Rufus Johnson to Saints: How Does the OLB Fit with New Orleans?

Will Osgood@@BRwillosgoodAnalyst IApril 27, 2013

NEW ORLEANS, LA - OCTOBER 31: General manager Mickey Loomis of the New Orleans Saints walks the sidelines prior to the game against the Pittsburgh Steelers at the Louisiana Superdome on October 31, 2010 in New Orleans, Louisiana. (Photo by Matthew Sharpe/Getty Images)
Matthew Sharpe/Getty Images

The best thing one can say initially about the New Orleans Saints selecting Tarleton State outside linebacker Rufus Johnson with the 183rd overall pick is that the team stuck to its new defensive scheme in acquiring a big outside linebacker. 

It is also nice to see the team finally addressed its final "need" in the 2013 draft. 

The future outside linebacker came in at 6"4 1/2", 255 pounds at his Pro Day. 

At Tarleton State, Johnson played defensive end. In Rob Ryan's 3-4 scheme, Johnson will be asked to stand up but essentially play the same position. 

That should be good news, as Mike Triplett relays some of Johnson's gaudy senior season statistics.

At his Pro Day, Johnson ran a 4.75 and 4.78 40-yard dash respectively. He also had a 34 1/2-inch vertical leap. Along with wide receiver/special teams guy Saalim Hakim, the Saints now have two Tarleton State players on their roster. 

The question is: How does Johnson fit with New Orleans? 

As mentioned already, in terms of body type, Johnson is the perfect fit for the outside linebacker spot in Ryan's defense. He will be asked to do the same things in the 3-4 that he did as a defensive end in Tarleton State's 4-3 scheme.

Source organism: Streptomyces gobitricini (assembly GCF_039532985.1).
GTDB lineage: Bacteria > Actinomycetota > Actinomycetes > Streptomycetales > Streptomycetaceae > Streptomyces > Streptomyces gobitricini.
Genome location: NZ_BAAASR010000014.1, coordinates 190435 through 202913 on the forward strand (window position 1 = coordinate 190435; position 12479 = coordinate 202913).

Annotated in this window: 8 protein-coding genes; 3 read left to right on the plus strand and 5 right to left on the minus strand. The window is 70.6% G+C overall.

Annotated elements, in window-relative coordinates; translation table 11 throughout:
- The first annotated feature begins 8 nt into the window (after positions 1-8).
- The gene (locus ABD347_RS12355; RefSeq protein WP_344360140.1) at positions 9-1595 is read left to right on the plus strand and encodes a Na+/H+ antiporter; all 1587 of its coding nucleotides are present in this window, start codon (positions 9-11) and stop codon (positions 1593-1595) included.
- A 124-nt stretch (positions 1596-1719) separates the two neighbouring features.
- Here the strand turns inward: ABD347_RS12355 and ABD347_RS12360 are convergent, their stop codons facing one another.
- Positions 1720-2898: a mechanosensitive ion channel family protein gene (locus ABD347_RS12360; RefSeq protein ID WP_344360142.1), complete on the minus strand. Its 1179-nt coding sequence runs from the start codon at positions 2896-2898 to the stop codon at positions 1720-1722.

He will undoubtedly stand up and hold the point of attack against the run. Brief film study shows with his size, ability to stay low and play with leverage and react to the ball-carrier running right at him, he will be an excellent run defender. 

He also shows a tremendous ability to stop plays that are directed away from him. 

As a pass-rusher, he shows amazing strength as he pushes back offensive tackles and gets to the quarterback. It is questionable as to whether his strength will translate immediately to the NFL level. 

He seems to lack elite burst and closing speed, but he does possess a knack for getting to the quarterback. His hand usage isn't great, nor does he possess natural pass rush moves. 

Time will tell if his natural abilities and strength allow him to become a useful pass-rusher. It is almost guaranteed, though, that he will become a three-down player who can start at outside linebacker in a year or two with his ability to play the run. 

He'll never be asked to cover the pass. With his stiff hips, he simply cannot do it. But he can be a great run defender and pass-rusher. 

This pick may end up better than it would have seemed at first glance.